Pricing is an important factor to consider, whether you’re an individual or a buying training for a large corporation. Both Udemy and Pluralsight have different pricing plans on a monthly or yearly basis.
The big difference here is that Udemy provides the option to buy courses individually where as Pluralsight is purely subscription based. Obviously there’s a benefit to just paying one time and having access to a course, but with a subscription there are benefits that you might not think of. High quality courses take time, money and effort to make.
This is why I say if you are not on a very tight budget, I’d once again side with Pluralsight here. Even though it doesn’t offer individual course purchases, it charges a reasonable fee, you know the quality of the courses is high and you can rest assured that what you get will be updated frequently and work for as long as you are subscribed.
I compiled my overall experience with the two sites and their content, customer support, and quality. This allowed me to rate the service on a whole based on my time using it. It didn’t come as much of a surprise to me that Pluralsight came out better than Udemy in most cases. While the site is still one of my favorites, and I use it all the time – I only use it for stuff that I can’t get from my Pluralsight subscription such as hobbies, obscure frameworks and learning different languages. All my business/tech related stuff is pretty much covered by my Pluralsight subscription.
My Personal Pick for Pluralsight vs Udemy: Pluralsight… UNLESS
Generally speaking, if you’re reading this you’re probably comparing Pluralsight and Udemy in regards to technical and businesses courses. If this is the case, and you’re looking to do a lot of learning, I’d say Pluralsight is the best option without a doubt. The fact that you can get access to their entire library for one monthly or yearly fee is a massive bonus. Udemy courses might seem cheap, and they are! But the price soon adds up if you’re on a learning spree…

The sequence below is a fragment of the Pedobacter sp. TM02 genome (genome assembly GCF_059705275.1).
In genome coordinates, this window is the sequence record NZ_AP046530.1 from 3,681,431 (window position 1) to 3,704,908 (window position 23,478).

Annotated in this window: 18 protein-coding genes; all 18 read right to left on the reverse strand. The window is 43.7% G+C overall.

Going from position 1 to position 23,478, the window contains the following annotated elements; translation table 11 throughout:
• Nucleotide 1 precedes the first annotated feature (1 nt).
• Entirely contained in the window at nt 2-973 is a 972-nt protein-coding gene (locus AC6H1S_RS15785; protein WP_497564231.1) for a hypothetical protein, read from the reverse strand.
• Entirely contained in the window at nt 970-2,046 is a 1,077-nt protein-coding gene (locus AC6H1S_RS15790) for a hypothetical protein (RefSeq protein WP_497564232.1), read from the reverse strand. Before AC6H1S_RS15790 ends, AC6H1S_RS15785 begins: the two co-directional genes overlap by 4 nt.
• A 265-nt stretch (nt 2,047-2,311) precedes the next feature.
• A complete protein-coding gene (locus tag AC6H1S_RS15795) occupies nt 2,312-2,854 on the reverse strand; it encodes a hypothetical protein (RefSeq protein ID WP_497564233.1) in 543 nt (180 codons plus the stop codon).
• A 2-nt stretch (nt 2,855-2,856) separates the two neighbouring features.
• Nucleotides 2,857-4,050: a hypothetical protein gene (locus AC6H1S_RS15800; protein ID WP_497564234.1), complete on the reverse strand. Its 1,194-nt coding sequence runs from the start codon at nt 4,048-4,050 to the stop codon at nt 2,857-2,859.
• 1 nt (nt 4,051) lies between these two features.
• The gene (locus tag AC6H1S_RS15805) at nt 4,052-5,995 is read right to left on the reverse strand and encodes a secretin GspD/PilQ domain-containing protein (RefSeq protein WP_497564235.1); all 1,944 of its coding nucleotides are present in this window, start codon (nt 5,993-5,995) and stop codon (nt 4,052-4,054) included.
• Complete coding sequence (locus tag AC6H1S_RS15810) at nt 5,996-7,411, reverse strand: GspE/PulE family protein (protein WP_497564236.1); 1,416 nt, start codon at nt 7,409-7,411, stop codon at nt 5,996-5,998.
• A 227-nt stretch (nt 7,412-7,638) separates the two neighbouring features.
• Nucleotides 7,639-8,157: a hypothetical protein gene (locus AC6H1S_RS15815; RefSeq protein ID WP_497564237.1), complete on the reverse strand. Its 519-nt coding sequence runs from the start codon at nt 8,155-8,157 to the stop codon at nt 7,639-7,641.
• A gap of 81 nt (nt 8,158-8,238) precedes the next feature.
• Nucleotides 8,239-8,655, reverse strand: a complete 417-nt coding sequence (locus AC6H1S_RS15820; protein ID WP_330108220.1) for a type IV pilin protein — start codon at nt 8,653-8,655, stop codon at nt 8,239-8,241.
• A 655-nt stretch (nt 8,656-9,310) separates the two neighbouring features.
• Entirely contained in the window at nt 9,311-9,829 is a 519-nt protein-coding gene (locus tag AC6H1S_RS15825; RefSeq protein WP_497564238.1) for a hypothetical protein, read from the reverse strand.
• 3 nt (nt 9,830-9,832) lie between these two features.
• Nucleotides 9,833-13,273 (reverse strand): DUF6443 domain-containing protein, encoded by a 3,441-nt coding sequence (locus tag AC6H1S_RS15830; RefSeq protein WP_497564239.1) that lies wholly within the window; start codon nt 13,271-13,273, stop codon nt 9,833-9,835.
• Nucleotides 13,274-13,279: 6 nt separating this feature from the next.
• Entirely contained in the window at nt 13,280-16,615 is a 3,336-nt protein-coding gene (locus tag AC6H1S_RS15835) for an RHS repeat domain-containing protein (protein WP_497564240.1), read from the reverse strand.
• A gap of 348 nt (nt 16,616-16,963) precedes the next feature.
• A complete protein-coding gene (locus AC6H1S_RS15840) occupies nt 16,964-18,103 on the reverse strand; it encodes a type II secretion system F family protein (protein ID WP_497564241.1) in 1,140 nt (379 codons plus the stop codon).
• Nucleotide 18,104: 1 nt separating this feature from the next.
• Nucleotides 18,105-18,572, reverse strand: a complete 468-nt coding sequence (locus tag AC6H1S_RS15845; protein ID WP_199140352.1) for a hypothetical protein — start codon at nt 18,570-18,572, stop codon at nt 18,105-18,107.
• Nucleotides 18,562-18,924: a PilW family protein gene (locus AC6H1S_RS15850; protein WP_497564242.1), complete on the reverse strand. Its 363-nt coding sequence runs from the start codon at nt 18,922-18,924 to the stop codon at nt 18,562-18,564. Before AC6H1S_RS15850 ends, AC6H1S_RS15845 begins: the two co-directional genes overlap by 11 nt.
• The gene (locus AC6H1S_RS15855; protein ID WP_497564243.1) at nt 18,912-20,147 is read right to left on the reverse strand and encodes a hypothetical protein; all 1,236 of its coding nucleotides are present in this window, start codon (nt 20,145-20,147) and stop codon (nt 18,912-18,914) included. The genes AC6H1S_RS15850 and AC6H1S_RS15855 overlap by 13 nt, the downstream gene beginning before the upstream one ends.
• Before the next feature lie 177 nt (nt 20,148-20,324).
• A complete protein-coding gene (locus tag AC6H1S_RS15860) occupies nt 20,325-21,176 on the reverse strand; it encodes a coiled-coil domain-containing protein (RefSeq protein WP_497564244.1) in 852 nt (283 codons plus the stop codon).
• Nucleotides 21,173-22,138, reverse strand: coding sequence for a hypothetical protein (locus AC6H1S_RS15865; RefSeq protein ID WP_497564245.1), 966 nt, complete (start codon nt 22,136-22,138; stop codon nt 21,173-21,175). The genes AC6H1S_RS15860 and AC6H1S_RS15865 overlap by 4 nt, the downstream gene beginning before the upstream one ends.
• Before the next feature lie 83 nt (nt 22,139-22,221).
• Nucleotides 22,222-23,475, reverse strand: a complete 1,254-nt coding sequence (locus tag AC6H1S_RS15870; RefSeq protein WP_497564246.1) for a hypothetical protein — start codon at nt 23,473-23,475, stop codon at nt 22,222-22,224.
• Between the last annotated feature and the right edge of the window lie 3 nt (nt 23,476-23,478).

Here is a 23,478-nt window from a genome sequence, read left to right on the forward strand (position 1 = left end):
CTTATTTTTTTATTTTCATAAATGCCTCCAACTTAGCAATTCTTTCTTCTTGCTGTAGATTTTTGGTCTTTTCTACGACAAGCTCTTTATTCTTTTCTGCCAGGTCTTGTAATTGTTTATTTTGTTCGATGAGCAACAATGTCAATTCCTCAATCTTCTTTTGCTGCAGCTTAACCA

The only time I would go with Udemy is if you are learning something which Pluralsight doesn’t offer – which is unlikely if you’re learning tech or business- just check out their massive course library.
Pluralsight offers fewer courses, but they’re all high quality, leaving me with little complaints. I don’t have to spend my time sifting through large course lists, looking for decent courses. I can just log on and pick a random course, safe with the knowledge that everything will be up to standards. For someone like me with limited money and time, that’s more than I could ever ask for.
You know my opinion now – but make up your mind for yourself. Pluralsight offers a 14 day free trial. You can access Pluralsight’s free trial here so that you can test and experience the platform for yourself.
I hope this post has been helpful – I tried my best! I’ll probably update it some more later on, please if you have any questions or suggestions on what would be helpful to include – just pop them down in the comments section. I read and reply to every comment!